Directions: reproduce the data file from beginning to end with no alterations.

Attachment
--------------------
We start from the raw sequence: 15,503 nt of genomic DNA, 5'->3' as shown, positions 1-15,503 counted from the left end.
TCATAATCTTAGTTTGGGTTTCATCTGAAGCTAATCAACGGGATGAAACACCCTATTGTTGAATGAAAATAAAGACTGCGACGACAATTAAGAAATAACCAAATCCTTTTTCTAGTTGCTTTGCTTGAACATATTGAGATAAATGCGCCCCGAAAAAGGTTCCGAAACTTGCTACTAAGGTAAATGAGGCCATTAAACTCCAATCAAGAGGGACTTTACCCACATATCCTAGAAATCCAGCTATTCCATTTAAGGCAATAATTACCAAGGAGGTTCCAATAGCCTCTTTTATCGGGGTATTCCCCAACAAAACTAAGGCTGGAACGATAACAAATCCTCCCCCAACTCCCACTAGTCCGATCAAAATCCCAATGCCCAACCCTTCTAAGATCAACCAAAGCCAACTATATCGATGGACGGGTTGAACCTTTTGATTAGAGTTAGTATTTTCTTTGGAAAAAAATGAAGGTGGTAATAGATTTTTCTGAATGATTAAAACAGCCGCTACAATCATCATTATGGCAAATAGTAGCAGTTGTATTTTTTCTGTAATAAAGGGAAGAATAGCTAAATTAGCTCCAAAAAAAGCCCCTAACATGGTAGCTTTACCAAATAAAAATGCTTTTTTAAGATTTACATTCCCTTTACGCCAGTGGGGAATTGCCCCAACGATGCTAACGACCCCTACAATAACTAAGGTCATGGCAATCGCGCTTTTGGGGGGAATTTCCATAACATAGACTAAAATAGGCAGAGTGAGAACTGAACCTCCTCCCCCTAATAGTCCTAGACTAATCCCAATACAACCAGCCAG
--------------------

We start from the raw sequence: 15,503 nt of genomic DNA, 5'->3' as shown, positions 1-15,503 counted from the left end.
TCATAATCTTAGTTTGGGTTTCATCTGAAGCTAATCAACGGGATGAAACACCCTATTGTTGAATGAAAATAAAGACTGCGACGACAATTAAGAAATAACCAAATCCTTTTTCTAGTTGCTTTGCTTGAACATATTGAGATAAATGCGCCCCGAAAAAGGTTCCGAAACTTGCTACTAAGGTAAATGAGGCCATTAAACTCCAATCAAGAGGGACTTTACCCACATATCCTAGAAATCCAGCTATTCCATTTAAGGCAATAATTACCAAGGAGGTTCCAATAGCCTCTTTTATCGGGGTATTCCCCAACAAAACTAAGGCTGGAACGATAACAAATCCTCCCCCAACTCCCACTAGTCCGATCAAAATCCCAATGCCCAACCCTTCTAAGATCAACCAAAGCCAACTATATCGATGGACGGGTTGAACCTTTTGATTAGAGTTAGTATTTTCTTTGGAAAAAAATGAAGGTGGTAATAGATTTTTCTGAATGATTAAAACAGCCGCTACAATCATCATTATGGCAAATAGTAGCAGTTGTATTTTTTCTGTAATAAAGGGAAGAATAGCTAAATTAGCTCCAAAAAAAGCCCCTAACATGGTAGCTTTACCAAATAAAAATGCTTTTTTAAGATTTACATTCCCTTTACGCCAGTGGGGAATTGCCCCAACGATGCTAACGACCCCTACAATAACTAAGGTCATGGCAATCGCGCTTTTGGGGGGAATTTCCATAACATAGACTAAAATAGGCAGAGTGAGAACTGAACCTCCTCCCCCTAATAGTCCTAGACTAATCCCAATACAACCAGCCAG